But the Senate added a late twist to the balance-billing measure when it approved an amendment Friday to require insurance plans to cover such services as speech therapy, occupational therapy and physical therapy for people with Down syndrome. The change expands part of a law that took effect in 2009 for people with autism spectrum disorder.
In the waning hours of the 2016 legislative session, Florida lawmakers Friday approved wide-ranging reforms to the state’s mental-health and substance-abuse treatment systems.
House members voted 118-1 to approve the proposal (SB 12) after it had bounced back and forth between the chambers throughout the week. A similar bill died last spring during the chaotic end of the 2015 legislative session.
“It’s been a long, hard road,” said House Children, Families and Seniors Chairwoman Gayle Harrell, a Stuart Republican who was heavily involved in developing the measures.
Mark Fontaine, executive director of the Florida Alcohol and Drug Abuse Association, she he thinks policymakers “are beginning to really understand the impact of mental health and substance abuse on the entire system.”
“They’re understanding the impact on the courts … the child welfare system … and the health care system,” Fontaine said.
The focus of this year’s bill is a “no wrong door” policy, so that people who need mental-health or substance-abuse treatment can get it no matter how they enter the systems — whether through criminal offenses or personal crises.
To do that, the bill would create central receiving facilities to function as single points of access to emergency care and intervention services.
The bill also would “align” the Baker Act and the Marchman Act, two state laws dealing with involuntary commitment.
The Baker Act allows for involuntary examination or commitment if people are likely to have mental illnesses that pose harm to themselves or to others. The process must be initiated by judges, law enforcement officers, physicians or mental-health professionals. The Marchman Act allows for the involuntary commitment of Floridians undergoing substance-abuse crises.
Last year, Senate sponsor Rene Garcia, R-Hialeah, tried for a flat-out merger of the Baker and Marchman acts, but the House would not go along.
The Baker and Marchman acts differ in terms of which facilities may receive people in crisis, who can provide assessments and evaluations, the time permitted to conduct involuntary examinations and the authority to release people after they are stabilized.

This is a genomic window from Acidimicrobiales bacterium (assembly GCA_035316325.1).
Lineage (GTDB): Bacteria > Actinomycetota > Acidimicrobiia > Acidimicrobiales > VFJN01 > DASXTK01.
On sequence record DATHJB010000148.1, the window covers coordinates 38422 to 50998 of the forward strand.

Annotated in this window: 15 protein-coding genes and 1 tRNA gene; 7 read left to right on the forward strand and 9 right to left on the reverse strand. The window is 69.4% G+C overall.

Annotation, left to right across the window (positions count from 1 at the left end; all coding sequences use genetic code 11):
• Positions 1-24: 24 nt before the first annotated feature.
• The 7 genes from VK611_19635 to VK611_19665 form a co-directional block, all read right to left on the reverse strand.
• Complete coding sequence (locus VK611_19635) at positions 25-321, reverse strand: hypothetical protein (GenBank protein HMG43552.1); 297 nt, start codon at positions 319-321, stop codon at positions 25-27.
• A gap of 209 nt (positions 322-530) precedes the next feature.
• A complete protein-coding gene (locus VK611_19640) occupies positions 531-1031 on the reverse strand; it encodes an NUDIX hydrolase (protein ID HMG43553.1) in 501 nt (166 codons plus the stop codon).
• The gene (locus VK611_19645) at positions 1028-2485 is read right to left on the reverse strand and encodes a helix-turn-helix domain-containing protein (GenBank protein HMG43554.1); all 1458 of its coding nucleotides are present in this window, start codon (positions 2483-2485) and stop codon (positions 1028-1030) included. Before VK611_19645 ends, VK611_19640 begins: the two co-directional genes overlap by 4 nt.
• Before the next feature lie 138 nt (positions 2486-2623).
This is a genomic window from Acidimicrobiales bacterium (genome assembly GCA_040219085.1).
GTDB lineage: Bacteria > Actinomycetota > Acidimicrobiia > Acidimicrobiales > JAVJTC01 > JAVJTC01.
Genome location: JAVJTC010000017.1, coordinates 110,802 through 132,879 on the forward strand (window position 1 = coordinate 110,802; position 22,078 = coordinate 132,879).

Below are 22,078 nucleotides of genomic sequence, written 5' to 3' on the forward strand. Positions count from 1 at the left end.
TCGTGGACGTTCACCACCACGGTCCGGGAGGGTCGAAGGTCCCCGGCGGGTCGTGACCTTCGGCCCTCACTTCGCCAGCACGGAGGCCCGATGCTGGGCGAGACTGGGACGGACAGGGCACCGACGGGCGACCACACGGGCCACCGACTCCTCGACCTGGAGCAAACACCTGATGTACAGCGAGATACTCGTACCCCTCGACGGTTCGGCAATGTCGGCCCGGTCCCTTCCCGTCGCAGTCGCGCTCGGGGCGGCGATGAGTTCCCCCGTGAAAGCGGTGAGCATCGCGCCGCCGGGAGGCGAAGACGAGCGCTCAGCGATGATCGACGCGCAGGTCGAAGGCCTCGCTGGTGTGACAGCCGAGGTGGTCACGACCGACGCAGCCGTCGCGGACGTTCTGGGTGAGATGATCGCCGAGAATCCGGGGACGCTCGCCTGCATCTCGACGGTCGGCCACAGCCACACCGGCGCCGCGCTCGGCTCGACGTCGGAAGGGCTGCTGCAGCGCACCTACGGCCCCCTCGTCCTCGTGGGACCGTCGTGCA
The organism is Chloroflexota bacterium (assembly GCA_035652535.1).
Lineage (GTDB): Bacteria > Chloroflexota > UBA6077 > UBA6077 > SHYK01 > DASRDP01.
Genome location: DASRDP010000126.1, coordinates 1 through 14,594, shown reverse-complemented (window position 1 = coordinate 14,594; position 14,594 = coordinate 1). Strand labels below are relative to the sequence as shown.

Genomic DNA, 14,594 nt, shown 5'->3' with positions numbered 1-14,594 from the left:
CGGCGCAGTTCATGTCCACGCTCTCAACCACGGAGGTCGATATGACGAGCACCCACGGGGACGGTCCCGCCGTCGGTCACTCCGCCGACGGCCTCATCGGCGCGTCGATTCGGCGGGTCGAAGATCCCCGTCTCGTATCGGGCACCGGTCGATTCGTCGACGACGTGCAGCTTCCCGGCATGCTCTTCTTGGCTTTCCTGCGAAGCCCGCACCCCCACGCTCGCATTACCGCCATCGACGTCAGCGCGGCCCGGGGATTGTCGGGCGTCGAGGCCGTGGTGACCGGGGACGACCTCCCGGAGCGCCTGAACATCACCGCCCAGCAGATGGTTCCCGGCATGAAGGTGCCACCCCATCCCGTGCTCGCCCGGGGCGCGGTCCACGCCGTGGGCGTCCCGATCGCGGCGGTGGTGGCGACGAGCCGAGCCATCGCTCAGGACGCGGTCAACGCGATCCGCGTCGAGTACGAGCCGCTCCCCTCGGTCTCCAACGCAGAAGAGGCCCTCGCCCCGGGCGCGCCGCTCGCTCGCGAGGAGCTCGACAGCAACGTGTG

Crucially, the two acts also differ widely in terms of funding.
This year’s bill doesn’t create a merger, Garcia said, but an alignment of the timelines and legal processes for assessment, evaluation, and receipt of available services under the Baker and Marchman acts to help people in recovery and keep them from returning to the system.
“Our main goal is to ensure that individuals, when they are picked up on the street, are taken to a facility,” he said. “And that facility is where the triage happens, and they can walk out with a treatment plan or a referral to another system.”
However, he said, there isn’t enough money to ensure that “they would walk out and be able to go to a treatment facility” — especially under the Marchman Act.
Florida ranks 49th of the 50 states in per capita funding for mental health services.
Still, Harrell and Garcia say they expect this year’s bill — by streamlining the systems — will save money and pave the way for future expenditures.
For instance, the bill directs the Agency for Health Care Administration and the Department of Children and Families to develop a plan to increase federal funding for behavioral health care.
Fontaine, of the Florida Alcohol and Drug Abuse Association, said money set aside in 2015 and 2016 will allow about a dozen communities to put into effect the bill’s call for a single point of access. That money totals $20 million over the two years.
Among other things, the bill would tighten performance measures for what are known as behavioral health “managing entities,” which oversee mental-health and substance-abuse treatment services by region.
Garcia said the bill will help to remove the stigma faced by people struggling with addiction and mental illness.
“The first thing is to make sure that we as a state identify that there is a problem,” he said. “The problem is making sure that we get people out of the shadows, and into treatment. Let’s not treat mental health as a separate disease, but as a disease like any other disease.”
A former Sarasota, Florida doctor whose license to practice was revoked by the state was found guilty Thursday of four counts of practicing without a license. The charge could mean at least seven years in prison if the judge does not stray from sentencing guidelines.
Leonard Rubinstein, who advertised specialties in allergy treatment and cosmetic surgery and kept treating patients even after losing his license in 2012, was arrested in December 2013 after undercover officers posed as a married couple seeking a breast augmentation for the wife.
During the consultation, Rubinstein eventually told them he would have to do the surgery in Mexico, but did not explain that it was because his license in Florida had been revoked after twice previously being on probation.
Rubinstein did ask to examine the woman’s breast during the Sarasota consultation.
Sarasota Police then used a search warrant to access other recent medical records, which led to more charges, involving treatment of several other patients. The charges alleged Rubinstein did allergy testing and treatment and other medical procedures as well as offering breast augmentation surgery.
At his four-day trial this week, the defense insisted Rubinstein was working only as an assistant to a licensed doctor who was not always at the office.